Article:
February 26, 2012

What I Learned at COOK

We had the extremely good fortune of snagging tickets to one of COOK's February classes.  If you haven't heard of COOK, it's a "Collaborative Kitchen-Classroom," or in other words, a place where you spend an ungodly amount of money to spend a few hours chowing down with your favorite chef(s).  Co-sponsored by the one and only Foobooz, as well as Philadelphia Magazine, it really doesn't need their press.  The class we signed up for sold out in just hours, and we all laid down $145 a person for an event we really knew very little about.  Described as a neighborhood "pop-up," all we knew was we would be eating with a number of chefs representing restaurants from the Fishtown district.  Since it is considered a "classroom," we present to you: What I Learned at COOK.

1.  The flavors and personalities behind Loco Pez, Fishtown's new SoCal-style taco joint reinforced my desire to make it to the restaurant.  Operated by co-chefs "Big Joe" and "Little Joe," the key is a combination of simplicity and freshness.

2.  Yes, at COOK, they do sometimes cook for you while you watch.  Fresh guacamole was prepared for us as a pre-dinner snack.  Other items, such as the marinated and slow cooked short ribs used in one of the taco varieties, are prepared ahead of time.

3.  Four courses, each from a separate restaurant, will leave you stuffed beyond belief.  In this case, it's best just to go with it.  While none of the courses really meshed with the others, the timing of the evening was such that it was like consuming four mini meals.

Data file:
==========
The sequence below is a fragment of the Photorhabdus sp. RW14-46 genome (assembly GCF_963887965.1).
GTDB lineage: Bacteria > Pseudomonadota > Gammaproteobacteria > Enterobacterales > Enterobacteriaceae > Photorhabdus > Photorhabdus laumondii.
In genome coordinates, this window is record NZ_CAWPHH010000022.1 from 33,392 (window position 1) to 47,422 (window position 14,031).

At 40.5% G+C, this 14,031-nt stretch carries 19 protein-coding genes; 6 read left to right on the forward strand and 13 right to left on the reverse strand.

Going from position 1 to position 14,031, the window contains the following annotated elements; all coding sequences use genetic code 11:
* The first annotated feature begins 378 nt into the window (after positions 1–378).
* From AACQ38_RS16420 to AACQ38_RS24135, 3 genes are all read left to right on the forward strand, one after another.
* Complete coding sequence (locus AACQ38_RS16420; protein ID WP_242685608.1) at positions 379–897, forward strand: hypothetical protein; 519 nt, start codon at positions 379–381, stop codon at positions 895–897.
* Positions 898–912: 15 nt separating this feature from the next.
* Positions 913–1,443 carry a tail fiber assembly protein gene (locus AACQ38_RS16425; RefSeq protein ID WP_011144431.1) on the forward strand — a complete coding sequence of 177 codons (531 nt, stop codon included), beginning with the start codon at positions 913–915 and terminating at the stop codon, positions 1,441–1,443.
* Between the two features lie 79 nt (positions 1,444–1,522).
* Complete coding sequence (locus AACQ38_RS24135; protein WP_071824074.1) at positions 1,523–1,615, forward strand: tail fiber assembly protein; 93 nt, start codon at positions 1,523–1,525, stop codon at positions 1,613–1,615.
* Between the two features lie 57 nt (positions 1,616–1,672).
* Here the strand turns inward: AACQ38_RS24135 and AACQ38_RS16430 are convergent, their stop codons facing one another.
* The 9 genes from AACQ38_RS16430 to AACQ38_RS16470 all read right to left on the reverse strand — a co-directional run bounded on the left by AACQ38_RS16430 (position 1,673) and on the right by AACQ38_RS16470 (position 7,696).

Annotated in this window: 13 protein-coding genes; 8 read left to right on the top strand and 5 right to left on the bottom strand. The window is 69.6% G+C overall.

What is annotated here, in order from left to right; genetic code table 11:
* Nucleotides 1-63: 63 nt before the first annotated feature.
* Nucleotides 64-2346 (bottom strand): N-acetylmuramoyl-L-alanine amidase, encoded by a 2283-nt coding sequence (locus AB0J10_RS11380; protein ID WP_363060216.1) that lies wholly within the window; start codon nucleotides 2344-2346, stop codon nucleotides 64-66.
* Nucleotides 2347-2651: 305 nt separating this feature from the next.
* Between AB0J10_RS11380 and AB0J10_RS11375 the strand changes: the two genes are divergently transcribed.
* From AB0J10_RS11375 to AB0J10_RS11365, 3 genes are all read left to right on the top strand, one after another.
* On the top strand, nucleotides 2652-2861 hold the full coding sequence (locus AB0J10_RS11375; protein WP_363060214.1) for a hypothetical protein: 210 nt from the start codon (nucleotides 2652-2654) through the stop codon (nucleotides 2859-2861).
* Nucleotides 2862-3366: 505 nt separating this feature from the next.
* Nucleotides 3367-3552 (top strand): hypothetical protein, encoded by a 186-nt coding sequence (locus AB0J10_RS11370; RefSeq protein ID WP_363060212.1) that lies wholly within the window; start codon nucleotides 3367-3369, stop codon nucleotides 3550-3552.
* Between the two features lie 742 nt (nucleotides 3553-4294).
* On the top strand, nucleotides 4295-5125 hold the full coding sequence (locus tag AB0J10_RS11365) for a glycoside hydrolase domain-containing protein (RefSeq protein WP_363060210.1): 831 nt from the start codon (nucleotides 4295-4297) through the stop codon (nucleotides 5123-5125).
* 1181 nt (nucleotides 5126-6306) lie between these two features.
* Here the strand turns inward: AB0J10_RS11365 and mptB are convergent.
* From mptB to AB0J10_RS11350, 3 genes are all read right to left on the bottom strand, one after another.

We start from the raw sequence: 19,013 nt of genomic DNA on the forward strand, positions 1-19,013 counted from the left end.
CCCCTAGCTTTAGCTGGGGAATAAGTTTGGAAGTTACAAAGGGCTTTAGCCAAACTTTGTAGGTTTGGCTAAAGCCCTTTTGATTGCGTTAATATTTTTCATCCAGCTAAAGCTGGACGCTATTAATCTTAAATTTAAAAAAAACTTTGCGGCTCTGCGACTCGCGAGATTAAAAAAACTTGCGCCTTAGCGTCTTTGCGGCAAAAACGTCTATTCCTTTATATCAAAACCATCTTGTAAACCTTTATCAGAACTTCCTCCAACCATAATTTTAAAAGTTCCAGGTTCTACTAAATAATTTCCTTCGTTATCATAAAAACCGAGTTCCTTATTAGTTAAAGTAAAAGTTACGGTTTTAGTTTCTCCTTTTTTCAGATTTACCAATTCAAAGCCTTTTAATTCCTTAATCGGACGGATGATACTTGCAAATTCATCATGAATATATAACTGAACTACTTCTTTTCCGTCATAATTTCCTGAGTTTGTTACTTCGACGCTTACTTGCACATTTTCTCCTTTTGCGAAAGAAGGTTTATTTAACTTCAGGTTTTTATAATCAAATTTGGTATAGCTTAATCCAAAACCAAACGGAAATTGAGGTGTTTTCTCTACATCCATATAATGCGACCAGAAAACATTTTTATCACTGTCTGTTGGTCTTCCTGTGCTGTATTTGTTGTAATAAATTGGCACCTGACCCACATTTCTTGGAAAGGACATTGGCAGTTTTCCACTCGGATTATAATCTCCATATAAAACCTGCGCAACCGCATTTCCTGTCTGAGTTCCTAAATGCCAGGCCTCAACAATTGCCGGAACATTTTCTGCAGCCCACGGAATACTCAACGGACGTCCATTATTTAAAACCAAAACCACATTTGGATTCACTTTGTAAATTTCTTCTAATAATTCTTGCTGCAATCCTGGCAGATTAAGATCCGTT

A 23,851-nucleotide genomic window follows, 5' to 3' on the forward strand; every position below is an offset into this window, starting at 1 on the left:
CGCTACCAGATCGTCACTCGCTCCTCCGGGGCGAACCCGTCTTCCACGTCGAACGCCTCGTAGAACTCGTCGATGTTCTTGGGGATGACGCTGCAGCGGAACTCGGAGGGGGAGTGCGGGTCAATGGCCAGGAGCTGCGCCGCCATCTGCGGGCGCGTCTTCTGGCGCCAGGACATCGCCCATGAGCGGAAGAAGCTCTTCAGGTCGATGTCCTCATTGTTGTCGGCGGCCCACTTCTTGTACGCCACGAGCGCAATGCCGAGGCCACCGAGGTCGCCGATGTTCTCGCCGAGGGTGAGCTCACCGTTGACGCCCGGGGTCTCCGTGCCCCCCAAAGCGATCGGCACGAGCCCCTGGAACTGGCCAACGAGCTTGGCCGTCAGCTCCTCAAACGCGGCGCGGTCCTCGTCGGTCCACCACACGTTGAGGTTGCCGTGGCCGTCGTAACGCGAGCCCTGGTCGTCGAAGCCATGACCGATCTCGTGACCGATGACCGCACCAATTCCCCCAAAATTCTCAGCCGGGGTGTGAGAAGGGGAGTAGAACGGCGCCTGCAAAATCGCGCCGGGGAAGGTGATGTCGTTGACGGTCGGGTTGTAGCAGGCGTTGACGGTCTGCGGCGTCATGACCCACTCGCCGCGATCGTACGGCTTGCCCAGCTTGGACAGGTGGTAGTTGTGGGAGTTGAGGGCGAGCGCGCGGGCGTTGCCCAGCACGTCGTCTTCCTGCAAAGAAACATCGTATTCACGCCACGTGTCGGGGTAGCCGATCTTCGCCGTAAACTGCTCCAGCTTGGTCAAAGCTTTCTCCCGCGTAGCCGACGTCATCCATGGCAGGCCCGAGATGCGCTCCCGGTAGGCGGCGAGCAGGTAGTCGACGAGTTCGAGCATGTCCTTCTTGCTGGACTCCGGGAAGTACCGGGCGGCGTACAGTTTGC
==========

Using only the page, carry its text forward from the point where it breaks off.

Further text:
4.  The chefs of the evening were wonderfully enthusiastic and great fun just to be around-- and that's without even taking their cooking skills into consideration.

L to R: Peter McAndrews (Paesano's Philly Style); "Little Joe" (Loco Pez); Zoe Lukas (Whipped Bakeshop); Daniela D'Ambrosia (The Pickled Heron); Daniela's sister/sous chef; Peter's sous chef

5. Sharing a bowl of chips and guac with the 15 strangers helps to break the ice.  They also have a formal icebreaker, in which chefs and patrons alike stated his/her name and last great meal in the city.

6. Loco Pez uses a marinade for their short ribs that includes sugar and soy sauce.  Not sounding particularly Mexican?  Apparently there is quite an Asian influence in both Mexican and SoCal cuisines- and although I have zero hard sources for that, the sweet and salty mix worked wonders for the often tough cut of meat.

7. The three tacos were worlds apart in terms of flavor and texture, but each was outstanding.  My favorite was the deep fried grouper taco (hello, white sauce), but J's favorite was the seitan- chewy, salty and.. almost meaty!  The accoutrements pumped up the flavor profile- a little cilantro here, some raw onion and a squeeze of lime there, and a dollop of housemade spicy green salsa on it all.

L to R: Fried Grouper Taco, Braised Short Rib Taco, Seitan Taco
8.  Loco Pez doesn't use housemade corn tortillas, but the little guys were just simple carriers for the good stuff on top.

9. On to our favorite course of the evening- "sandwiches" from Paesano's, made by Peter McAndrews himself.  He demonstrated the preparation of the roast pork (for the Porchetta Sandwich- also known as the Arista at the shop), but this huge hunk of meat was never ours, as we once again relied on a pre-made roast.

10. McAndrews uses whole cloves of garlic, lots of fresh herbs and his secret ingredient- anchovies- in his preparation of the roast.

11. What should you use if you don't have fresh herbs on hand?  Well, you should stab yourself in the leg.  And in the case of one who may not enjoy anchovies?  Might as well kill yourself.  Advice straight from the man himself.

12.  McAndrews loves to use sexual innuendos to help novice chefs understand the art of cooking.

Constructing the Porchetta Sandwiches